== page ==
Corn-Ethanol Crops Will Widen Gulf of Mexico Dead Zone
MADISON, Wisconsin, March 11, 2008 (ENS) – The U.S. demand for corn-based ethanol will add to nutrient pollution in the Gulf of Mexico and expand the annual low oxygen “dead zone” that kills fish and other aquatic life, a computer model run by an international team of scientists shows.
In the first study of its kind, lead author Simon Donner of the University of British Columbia and Chris Kucharik of the University of Wisconsin-Madison modeled the effects of biofuel production on nutrient pollution in an aquatic system.
The researchers looked at the estimated amounts of land and fertilizer needed to meet future production goals for corn-based ethanol.
The new U.S. Renewable Fuels Standard, signed into law in December 2007 as part of the revised energy bill, calls for the production of 36 billion gallons of biofuels, mainly ethanol and biodiesel, annually by 2022.
Not all of those billions of gallons of biofuels will be ethanol made from corn. An estimated 21 billion gallons will come from advanced biofuels, which can be produced using a variety of new feedstocks and technologies. Of this, roughly 16 billion gallons is expected to be from cellulosic biofuels, derived from plant sources such as trees, grasses and agricultural waste.
Still, Donner and Kucharik say their findings suggest that nitrogen loading from the Mississippi River into the Gulf of Mexico would increase by 10 to 19 percent, expanding the dead zone, which each summer already covers more than 7,722 square miles – an area equivalent to the size of New Jersey.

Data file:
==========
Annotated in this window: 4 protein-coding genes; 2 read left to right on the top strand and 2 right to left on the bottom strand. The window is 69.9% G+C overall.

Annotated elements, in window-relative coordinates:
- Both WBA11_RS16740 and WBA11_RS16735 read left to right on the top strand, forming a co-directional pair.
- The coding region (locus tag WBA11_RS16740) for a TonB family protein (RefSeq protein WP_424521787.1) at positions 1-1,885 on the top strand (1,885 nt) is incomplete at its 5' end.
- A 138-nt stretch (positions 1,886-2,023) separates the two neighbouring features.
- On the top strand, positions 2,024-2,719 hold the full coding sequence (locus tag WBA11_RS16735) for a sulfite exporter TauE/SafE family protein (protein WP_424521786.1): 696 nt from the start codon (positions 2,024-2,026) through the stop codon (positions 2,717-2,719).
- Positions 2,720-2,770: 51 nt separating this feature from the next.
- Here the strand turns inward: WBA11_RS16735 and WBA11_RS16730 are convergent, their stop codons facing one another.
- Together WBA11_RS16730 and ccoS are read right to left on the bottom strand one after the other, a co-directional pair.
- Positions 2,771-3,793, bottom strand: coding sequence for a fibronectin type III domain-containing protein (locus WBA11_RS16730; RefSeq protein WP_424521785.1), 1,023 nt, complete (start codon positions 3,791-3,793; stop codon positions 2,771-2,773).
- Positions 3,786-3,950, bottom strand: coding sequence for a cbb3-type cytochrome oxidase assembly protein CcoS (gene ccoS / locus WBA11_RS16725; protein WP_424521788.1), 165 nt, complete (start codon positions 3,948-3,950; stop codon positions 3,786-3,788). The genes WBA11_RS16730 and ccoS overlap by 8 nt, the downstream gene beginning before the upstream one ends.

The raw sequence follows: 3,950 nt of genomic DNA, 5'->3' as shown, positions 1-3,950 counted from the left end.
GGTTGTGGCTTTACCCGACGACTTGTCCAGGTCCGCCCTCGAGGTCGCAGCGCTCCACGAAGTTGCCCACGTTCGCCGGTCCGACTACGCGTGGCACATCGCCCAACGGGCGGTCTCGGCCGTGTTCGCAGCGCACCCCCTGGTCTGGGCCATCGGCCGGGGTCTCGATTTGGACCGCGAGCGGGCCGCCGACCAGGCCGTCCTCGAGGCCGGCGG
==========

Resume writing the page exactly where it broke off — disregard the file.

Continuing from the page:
The Gulf of Mexico dead zone near
the mouth of the Mississippi River
(Photo courtesy NOAA)
“This result confirms our suspicion that there’s a significant tradeoff to the expanded production of ethanol from corn grain,” says Kucharik, a scientist with the UW-Madison Nelson Institute for Environmental Studies. “It also shows that we need to continue considering our options for other biofuel feedstocks. And when we do, we need to keep the greater impacts on ecosystems in mind.”
Nitrogen and phosphorus from agricultural fertilizers have been found to promote excessive growth of algae in water bodies, a problem that is common across North America and in many areas of the world. In some cases, the decomposition of algae consumes much of the oxygen in the water. Inadequate dissolved oxygen in bottom waters forces bottom-dwelling animals to either flee or die.
Fertilizer applied to cornfields in the central United States – Illinois, Iowa, Nebraska and Wisconsin – is the primary source of nitrogen pollution in the Mississippi River system, which drains into the Gulf of Mexico.
Donner and Kucharik arrived at their figures by combining the agricultural land use scenarios required to meet future demand for corn-based ethanol with models of terrestrial and aquatic nitrogen cycling.
Their results call into question the assumption that enough land exists to fulfill the current demand for food and feed crops, while at the same time allowing an expansion of corn production for fuel.
Instead, the scientists conclude that boosting ethanol production from U.S. croplands without endangering water quality and aquatic ecosystems will require a substantial reduction in the amount of corn that is grown for animal feed and meat production.
Because the Mississippi River drains 41 percent of the U.S. land area, some scientists believe only a broad effort at reducing nitrate runoff would reduce the dead zone. Because nitrogen is stored in the soil and continues leaching for many years, any solution must be a long-term effort.
The U.S. ethanol industry produced a record amount of fuel ethanol in 2007 – 6.48 billion gallons – 32 percent more ethanol than in 2006, according to year-end data released by the U.S. Energy Department’s Energy Information Administration.
Capacity for ethanol production is expected to grow another four billion gallons in 2008, according to the Renewable Fuels Association.